Construction is underway on a condominium high-rise in Seattle, though this one will rise in the Chinatown-International District, which will be a first for the neighborhood.
New-to-town DA LI Development USA, an affiliate of Taiwan-based DA LI, is behind the previously announced 17-story KODA project at 450 South Main Street, a block from the light-rail station. General contractor PCL Construction Services expects to complete the 203-unit building in late 2020. KMD Architects designed the tower.
Condominium development has taken off in Seattle, with several projects under construction and more planned.
Over a year ago prospective buyers waited in line on a Friday night to reserve KODA condos, and by the end of the weekend 95 percent of the units had been reserved. Not all of those would-be buyers stayed in, however, and now about 80 percent of the condos are reserved, said Dean Jones, owner of Realogics Sotheby’s International Realty, which is marketing the project for sale. Backup reservations have been made on about a third of that 80-percent, he said.
Among the people who have reserved homes are renters from the neighborhood, parents of University of Washington and Seattle University students, and some domestic and overseas investors, though Jones said the latter group is a minority of the overall buyer pool.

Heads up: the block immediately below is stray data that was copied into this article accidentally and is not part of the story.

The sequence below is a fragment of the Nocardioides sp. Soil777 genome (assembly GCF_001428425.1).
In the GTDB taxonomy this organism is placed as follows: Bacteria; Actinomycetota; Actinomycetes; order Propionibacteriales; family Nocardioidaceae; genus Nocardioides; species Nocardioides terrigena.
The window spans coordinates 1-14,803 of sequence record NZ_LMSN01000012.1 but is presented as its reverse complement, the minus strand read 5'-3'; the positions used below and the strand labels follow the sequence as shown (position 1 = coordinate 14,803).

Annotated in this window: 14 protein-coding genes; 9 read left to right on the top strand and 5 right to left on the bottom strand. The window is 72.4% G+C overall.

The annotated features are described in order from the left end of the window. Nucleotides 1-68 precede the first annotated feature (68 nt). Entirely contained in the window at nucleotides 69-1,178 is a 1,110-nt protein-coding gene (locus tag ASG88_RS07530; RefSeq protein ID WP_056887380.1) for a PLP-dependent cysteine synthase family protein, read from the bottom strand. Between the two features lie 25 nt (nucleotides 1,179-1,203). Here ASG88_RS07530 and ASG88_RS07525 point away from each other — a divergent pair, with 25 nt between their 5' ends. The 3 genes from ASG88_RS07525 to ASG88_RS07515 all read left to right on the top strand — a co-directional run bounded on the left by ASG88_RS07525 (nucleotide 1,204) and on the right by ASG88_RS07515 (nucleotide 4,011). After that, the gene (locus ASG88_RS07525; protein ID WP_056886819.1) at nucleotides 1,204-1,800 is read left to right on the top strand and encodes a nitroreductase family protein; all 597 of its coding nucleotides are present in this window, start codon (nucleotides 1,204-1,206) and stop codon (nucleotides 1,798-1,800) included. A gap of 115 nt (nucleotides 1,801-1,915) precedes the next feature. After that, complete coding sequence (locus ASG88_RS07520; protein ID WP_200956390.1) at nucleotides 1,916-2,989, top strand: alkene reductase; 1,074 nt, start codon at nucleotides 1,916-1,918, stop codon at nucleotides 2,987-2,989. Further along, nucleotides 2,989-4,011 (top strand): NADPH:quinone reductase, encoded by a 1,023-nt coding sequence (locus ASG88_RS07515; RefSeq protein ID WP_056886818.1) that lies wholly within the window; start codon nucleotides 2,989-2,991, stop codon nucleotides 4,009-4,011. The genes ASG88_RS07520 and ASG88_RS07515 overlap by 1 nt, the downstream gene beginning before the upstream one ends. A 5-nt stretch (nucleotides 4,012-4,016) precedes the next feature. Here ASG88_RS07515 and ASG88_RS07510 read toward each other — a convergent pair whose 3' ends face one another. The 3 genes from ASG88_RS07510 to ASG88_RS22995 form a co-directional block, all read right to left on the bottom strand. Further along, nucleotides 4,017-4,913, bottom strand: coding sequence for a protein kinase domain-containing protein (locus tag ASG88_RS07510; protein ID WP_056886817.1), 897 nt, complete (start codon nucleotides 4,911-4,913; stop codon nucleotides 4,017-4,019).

“Some (prospects) work on the Eastside but prefer the lifestyle of downtown,” Jones said, with many of them employees of tech companies. When rail service to the Eastside begins in 2023, these people will be able to “live the culture of Seattle and the ID and then walk to light rail and get to work without traffic,” said Jones. “We are calling it the tech train.”
People with reservations can back out without penalty. Realogics will work to convert the reservations to purchase-and-sale agreements starting this month and begin sales to the general public later in March.
Prices at KODA range from the mid-$300,000s for studio units that are less than 400 square to more than $1.4 million for two-bedroom homes totaling 1,200 square feet.
The project had to pass muster with the International Special Review District, a panel of community stakeholders that regulate design and development within the Chinatown-International District. The special review was created to preserve the Asian-American character of the neighborhood. Jones said the project went through 12 meetings, and the panel eventually unanimously approved the project.
As seen in Puget Sound Business Journal
BY MARC STILES